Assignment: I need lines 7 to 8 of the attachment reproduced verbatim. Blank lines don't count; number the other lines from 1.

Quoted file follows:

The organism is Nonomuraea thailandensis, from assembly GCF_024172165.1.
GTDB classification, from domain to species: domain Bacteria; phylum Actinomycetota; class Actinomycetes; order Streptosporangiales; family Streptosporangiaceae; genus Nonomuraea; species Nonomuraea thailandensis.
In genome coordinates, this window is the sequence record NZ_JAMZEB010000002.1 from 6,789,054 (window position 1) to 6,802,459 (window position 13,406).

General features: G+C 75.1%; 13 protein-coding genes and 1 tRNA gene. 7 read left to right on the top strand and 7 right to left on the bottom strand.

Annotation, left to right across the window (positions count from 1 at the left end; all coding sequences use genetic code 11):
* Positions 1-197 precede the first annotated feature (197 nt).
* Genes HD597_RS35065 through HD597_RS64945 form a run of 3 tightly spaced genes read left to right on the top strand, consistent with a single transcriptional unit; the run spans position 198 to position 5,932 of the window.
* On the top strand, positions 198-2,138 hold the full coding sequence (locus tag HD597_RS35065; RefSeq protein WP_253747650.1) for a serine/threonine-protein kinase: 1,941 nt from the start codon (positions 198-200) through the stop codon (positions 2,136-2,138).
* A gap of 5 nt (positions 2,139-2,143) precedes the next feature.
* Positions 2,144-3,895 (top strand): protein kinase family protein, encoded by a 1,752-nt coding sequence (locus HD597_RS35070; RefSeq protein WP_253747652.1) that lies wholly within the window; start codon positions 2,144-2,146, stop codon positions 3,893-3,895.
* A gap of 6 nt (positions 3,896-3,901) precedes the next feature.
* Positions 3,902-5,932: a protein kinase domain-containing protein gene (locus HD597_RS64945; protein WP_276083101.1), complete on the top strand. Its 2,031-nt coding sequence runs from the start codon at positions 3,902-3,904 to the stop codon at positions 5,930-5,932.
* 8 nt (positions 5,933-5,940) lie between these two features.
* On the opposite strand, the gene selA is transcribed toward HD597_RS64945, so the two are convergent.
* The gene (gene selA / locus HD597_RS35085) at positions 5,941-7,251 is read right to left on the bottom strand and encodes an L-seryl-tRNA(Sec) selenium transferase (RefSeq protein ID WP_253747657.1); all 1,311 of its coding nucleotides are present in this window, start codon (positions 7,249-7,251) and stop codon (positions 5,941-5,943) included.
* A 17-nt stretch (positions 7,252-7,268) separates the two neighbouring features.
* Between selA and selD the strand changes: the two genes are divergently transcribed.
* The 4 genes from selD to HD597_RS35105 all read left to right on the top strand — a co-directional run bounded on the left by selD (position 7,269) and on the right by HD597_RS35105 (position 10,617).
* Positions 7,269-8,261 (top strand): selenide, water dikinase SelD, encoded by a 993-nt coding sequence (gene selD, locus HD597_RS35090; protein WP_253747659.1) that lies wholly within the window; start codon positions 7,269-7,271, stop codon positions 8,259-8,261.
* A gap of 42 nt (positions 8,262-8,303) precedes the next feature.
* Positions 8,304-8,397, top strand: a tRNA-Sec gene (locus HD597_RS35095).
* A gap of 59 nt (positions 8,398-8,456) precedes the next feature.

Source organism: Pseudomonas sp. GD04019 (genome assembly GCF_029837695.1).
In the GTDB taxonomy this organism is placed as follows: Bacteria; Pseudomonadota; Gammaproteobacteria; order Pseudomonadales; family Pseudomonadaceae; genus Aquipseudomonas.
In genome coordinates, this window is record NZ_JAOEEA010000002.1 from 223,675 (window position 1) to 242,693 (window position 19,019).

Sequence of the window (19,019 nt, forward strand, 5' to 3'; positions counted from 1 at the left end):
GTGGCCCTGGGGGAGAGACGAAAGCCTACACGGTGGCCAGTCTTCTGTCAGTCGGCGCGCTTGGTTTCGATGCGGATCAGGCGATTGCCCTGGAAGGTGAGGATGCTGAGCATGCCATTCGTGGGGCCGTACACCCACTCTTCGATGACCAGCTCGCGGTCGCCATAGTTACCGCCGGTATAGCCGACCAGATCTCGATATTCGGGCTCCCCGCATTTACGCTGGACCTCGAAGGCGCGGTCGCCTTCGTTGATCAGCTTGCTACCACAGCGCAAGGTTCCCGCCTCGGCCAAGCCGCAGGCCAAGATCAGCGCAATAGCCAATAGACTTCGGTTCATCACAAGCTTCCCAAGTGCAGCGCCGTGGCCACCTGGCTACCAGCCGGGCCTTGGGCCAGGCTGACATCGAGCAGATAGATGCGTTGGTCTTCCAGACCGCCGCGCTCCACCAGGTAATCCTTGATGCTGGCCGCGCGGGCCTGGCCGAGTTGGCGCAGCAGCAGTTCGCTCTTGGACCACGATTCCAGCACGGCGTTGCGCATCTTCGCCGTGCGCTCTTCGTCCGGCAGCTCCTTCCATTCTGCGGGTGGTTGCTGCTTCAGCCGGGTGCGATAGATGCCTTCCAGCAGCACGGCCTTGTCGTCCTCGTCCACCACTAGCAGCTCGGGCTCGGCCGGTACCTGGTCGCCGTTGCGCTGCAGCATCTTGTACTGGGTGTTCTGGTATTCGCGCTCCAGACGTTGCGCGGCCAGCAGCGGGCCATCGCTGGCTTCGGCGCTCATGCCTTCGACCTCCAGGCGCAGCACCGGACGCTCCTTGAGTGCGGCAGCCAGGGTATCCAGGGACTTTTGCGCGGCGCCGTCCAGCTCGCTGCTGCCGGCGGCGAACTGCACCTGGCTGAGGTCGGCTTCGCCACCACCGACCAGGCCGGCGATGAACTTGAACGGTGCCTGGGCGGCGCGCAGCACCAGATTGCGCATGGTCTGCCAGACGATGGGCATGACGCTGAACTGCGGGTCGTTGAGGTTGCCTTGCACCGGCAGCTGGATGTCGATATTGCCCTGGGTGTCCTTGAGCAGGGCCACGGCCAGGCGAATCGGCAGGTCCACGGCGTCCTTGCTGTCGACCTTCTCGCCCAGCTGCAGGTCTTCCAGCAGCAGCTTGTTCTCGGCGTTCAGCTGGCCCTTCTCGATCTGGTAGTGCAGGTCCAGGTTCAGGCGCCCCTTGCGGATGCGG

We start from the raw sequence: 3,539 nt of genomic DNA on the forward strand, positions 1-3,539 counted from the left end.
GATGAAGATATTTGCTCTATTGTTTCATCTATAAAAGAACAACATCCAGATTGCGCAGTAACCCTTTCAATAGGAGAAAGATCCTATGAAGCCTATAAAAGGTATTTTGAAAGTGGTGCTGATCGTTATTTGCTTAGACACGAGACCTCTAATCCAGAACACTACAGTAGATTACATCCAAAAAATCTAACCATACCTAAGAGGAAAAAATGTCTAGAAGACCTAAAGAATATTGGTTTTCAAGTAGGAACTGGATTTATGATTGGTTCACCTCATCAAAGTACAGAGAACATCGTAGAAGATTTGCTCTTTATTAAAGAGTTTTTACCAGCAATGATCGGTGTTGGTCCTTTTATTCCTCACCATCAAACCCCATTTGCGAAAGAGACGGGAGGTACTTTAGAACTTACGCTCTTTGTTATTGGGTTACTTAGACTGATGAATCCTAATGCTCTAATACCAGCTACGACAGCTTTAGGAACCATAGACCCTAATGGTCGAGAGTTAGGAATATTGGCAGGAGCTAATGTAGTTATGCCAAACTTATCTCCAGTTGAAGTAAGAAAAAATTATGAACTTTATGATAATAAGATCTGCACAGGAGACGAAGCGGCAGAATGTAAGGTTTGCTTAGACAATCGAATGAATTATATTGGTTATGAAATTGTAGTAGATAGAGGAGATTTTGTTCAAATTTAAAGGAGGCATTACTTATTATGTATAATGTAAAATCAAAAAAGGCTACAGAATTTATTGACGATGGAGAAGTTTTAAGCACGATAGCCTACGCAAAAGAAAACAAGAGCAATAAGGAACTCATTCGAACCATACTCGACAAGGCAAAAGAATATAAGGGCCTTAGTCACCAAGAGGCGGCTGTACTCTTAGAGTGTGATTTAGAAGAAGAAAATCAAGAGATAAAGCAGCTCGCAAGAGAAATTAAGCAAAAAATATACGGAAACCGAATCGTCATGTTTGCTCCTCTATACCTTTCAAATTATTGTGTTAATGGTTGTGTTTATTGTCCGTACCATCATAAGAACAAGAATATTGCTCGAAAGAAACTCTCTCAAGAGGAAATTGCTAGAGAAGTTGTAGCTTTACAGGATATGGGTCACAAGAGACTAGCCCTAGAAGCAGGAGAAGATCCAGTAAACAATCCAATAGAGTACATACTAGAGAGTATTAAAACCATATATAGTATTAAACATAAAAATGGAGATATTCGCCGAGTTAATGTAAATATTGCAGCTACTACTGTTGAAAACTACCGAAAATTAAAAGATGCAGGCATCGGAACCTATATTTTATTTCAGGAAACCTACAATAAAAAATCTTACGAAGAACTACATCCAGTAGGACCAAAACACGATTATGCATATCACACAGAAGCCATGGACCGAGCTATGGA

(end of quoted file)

* Genes HD597_RS35065 through HD597_RS64945 form a run of 3 tightly spaced genes read left to right on the top strand, consistent with a single transcriptional unit; the run spans position 198 to position 5,932 of the window.
* On the top strand, positions 198-2,138 hold the full coding sequence (locus tag HD597_RS35065; RefSeq protein WP_253747650.1) for a serine/threonine-protein kinase: 1,941 nt from the start codon (positions 198-200) through the stop codon (positions 2,136-2,138).